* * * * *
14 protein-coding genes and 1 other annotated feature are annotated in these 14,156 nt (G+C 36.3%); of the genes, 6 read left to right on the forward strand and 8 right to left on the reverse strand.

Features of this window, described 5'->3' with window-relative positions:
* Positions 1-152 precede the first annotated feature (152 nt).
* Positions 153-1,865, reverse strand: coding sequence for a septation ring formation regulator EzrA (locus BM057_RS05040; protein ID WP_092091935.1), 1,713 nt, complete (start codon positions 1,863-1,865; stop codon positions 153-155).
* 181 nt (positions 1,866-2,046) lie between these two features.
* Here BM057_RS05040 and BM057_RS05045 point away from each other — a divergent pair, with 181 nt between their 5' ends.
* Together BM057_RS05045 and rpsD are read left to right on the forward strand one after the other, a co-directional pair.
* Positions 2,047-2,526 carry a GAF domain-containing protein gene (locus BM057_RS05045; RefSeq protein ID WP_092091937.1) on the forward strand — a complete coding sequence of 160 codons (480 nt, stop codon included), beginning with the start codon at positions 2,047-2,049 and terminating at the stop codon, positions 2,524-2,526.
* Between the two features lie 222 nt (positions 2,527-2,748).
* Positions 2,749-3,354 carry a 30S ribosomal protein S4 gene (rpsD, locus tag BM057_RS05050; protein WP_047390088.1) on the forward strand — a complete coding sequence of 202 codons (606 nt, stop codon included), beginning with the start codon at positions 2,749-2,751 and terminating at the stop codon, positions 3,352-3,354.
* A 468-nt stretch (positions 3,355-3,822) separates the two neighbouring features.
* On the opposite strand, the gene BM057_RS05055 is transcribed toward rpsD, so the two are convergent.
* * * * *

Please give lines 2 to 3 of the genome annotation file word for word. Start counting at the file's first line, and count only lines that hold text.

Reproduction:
Features of this window, described 5'->3' with window-relative positions:
* Positions 1-152 precede the first annotated feature (152 nt).